While the development of therapies targeting the endothelin, nitric oxide, and prostacyclin pathways have led to significant improvements in clinical outcomes for patients with pulmonary arterial hypertension (PAH), a significant number of patients exhibit a limited response to these agents and may be considered for lung or heart-lung transplantation. For patients awaiting transplantation and those who are ineligible for transplantation, there is a pressing need for nonpharmacologic interventions to alleviate symptoms and improve quality of life.1
As PAH progresses, the sympathetic nervous system is activated and the renal-angiotensin-aldosterone system is upregulated to compensate for the elevation in pulmonary vasculature resistance and the increased right ventricle afterload.2 Although autonomic dysregulation is not believed to represent a primary mechanism in the pathogenesis of PAH, sympathetic nervous system activation was shown to predict clinical deterioration.3
In the absence of drugs modulating sympathetic nervous system activation, a viable alternative consists of interventional options that block the sympathetic nerve supply to pulmonary arteries.1 One technique showing promise in emerging studies is pulmonary artery denervation (PADN), which has been found to reduce the sympathetic activity of the pulmonary circulation.
Studies in animal models of acute and chronic pulmonary hypertension (PH) indicate beneficial effects of surgical and chemical PADN, including reduced muscularization of the pulmonary arteries, improvements in pulmonary hemodynamics, reduced right ventricle (RV) mass and improved RV function, upregulation of β-adrenoceptor expression, and downregulation of α-adrenoceptor expression.1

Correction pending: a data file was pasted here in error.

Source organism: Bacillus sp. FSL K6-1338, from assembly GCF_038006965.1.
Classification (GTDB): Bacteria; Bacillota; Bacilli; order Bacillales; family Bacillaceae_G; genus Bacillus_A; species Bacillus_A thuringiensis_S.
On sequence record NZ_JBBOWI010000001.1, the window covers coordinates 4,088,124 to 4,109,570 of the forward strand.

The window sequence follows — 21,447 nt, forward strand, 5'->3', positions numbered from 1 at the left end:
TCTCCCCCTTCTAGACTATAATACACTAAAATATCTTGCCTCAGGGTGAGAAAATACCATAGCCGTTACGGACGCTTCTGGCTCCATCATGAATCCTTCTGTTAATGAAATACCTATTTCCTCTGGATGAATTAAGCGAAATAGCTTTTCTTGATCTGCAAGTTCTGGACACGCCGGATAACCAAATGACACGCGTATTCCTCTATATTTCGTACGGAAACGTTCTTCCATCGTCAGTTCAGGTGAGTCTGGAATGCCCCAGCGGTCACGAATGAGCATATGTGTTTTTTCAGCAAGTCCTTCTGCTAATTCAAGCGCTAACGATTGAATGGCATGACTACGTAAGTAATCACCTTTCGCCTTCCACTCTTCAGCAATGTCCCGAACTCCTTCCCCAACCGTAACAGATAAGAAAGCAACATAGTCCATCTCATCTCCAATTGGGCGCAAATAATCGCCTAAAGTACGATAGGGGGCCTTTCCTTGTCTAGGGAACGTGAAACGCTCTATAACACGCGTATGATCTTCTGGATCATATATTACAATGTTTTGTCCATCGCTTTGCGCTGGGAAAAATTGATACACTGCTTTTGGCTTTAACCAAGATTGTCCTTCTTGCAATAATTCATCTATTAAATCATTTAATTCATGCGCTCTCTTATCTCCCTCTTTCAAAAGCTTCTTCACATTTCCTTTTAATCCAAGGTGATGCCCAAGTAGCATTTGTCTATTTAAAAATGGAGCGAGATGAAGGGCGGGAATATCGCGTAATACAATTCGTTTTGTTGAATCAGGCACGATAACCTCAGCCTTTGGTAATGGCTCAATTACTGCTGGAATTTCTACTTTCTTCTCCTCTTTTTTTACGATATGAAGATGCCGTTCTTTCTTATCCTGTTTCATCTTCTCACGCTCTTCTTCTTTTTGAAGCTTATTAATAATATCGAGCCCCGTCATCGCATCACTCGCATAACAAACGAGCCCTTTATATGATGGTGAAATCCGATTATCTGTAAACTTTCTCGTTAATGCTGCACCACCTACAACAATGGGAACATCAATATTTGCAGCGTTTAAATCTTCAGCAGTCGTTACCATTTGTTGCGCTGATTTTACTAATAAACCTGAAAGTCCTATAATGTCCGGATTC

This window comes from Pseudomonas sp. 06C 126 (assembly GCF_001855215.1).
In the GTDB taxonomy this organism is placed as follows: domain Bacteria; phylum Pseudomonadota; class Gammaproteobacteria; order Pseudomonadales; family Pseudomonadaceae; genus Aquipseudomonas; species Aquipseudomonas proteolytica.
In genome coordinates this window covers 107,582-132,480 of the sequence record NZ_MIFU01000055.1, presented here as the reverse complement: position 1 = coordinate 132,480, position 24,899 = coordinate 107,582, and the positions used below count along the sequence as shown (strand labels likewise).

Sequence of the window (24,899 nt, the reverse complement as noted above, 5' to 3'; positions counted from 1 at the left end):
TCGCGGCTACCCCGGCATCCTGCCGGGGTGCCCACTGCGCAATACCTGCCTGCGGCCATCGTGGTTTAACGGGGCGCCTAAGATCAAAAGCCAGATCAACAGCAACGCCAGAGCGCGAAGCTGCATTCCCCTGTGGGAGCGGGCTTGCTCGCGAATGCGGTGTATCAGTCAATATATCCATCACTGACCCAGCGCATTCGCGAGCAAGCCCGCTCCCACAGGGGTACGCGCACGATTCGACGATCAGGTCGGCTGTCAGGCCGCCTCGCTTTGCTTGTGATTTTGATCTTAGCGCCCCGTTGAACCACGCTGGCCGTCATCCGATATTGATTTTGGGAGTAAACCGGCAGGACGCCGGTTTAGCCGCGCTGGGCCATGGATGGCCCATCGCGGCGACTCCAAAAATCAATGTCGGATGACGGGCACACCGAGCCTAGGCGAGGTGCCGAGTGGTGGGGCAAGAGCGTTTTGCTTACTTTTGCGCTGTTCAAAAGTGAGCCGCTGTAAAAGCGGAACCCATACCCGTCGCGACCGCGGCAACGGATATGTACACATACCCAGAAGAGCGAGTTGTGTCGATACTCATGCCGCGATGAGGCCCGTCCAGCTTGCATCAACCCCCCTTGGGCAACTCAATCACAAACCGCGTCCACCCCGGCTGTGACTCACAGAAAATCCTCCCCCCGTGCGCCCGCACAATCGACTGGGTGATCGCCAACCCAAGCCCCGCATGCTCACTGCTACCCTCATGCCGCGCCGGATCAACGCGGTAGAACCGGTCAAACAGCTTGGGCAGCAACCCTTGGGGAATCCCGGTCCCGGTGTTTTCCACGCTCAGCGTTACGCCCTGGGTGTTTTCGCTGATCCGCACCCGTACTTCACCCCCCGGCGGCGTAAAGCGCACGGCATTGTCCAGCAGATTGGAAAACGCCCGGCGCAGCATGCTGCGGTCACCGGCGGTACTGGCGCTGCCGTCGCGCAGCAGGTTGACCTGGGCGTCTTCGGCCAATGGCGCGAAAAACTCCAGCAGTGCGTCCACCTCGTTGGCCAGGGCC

In humans, PADN with catheter-based radiofrequency ablation or high-energy endovascular ultrasound has been found to be safe and efficacious. In a 2015 phase II clinical trial, in which 66 patients with PH (39 with PAH, 18 with PH secondary to left heart disease, and 9 with chronic thromboembolic PH) were treated for 12 months with endovascular radiofrequency ablation, 6-minute walk distance (6MWD) was found to be improved (94 m increase), mean pulmonary arterial pressure (mPAP) was reduced from 41 to 36 mmHg, and RV function enhanced (tricuspid excursion index decreased from 0.63 to 0.39). The majority of patients (71%) experienced chest pain during the procedure.4
Preliminary results from an ongoing open-label phase I safety study (TROPHY1) in which 14 patients with PAH on combination therapy were enrolled, PADN using high-frequency intravascular ultrasound was not associated with serious adverse events such as arterial perforation, aneurysm, dissection, or death. Analyses of secondary efficacy endpoints indicate a small but statistically significant change in pulmonary vascular resistance (9.4 vs 8 WU, P <.01) accompanied by a reduction in mPAP (52.7 mmHg to 44.5 mmHg, P =.01), but no significant change in 6MWD.5